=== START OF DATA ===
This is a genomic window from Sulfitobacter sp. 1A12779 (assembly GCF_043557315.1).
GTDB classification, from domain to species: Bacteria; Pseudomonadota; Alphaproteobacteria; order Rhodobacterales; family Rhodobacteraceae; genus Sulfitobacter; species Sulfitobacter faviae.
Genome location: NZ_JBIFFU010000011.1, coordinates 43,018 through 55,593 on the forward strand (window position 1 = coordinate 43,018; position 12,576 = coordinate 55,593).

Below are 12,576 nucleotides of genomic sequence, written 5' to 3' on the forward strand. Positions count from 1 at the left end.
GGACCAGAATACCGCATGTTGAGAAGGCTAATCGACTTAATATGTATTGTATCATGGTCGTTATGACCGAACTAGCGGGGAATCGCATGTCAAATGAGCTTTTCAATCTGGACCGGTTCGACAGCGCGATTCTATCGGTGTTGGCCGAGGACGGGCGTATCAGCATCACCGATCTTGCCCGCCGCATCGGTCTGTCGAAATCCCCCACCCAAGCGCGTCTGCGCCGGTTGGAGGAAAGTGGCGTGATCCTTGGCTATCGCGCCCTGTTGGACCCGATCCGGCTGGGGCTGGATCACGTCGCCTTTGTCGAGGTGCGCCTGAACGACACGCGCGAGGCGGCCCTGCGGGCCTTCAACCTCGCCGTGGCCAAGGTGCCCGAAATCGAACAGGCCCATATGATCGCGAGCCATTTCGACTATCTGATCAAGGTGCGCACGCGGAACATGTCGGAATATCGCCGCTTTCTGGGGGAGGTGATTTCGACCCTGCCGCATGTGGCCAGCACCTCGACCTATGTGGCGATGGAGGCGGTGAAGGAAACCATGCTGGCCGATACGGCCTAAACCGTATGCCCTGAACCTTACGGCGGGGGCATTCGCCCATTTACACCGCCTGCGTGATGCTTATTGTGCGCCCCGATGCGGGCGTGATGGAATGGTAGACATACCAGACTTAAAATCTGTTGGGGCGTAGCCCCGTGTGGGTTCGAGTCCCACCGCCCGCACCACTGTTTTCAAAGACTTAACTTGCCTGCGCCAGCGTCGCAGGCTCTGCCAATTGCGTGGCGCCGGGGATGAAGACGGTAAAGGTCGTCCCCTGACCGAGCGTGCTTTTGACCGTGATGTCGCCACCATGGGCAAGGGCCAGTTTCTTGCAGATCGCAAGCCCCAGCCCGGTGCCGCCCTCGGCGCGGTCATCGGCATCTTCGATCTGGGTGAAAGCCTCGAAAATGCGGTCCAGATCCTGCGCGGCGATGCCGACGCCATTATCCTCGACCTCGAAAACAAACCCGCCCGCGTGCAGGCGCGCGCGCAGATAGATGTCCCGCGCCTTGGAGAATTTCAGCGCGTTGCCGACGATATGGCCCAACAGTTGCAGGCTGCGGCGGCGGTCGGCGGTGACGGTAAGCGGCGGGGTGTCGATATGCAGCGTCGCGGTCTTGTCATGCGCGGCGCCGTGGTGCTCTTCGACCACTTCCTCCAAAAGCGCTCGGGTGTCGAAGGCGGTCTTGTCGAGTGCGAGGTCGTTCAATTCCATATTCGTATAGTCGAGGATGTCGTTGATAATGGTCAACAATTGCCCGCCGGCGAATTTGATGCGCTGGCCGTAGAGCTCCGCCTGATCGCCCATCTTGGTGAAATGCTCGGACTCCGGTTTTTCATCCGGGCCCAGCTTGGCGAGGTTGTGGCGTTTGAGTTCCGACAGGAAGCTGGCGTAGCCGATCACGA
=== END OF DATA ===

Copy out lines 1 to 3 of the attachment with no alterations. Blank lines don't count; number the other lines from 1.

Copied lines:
This is a genomic window from Sulfitobacter sp. 1A12779 (assembly GCF_043557315.1).
GTDB classification, from domain to species: Bacteria; Pseudomonadota; Alphaproteobacteria; order Rhodobacterales; family Rhodobacteraceae; genus Sulfitobacter; species Sulfitobacter faviae.
Genome location: NZ_JBIFFU010000011.1, coordinates 43,018 through 55,593 on the forward strand (window position 1 = coordinate 43,018; position 12,576 = coordinate 55,593).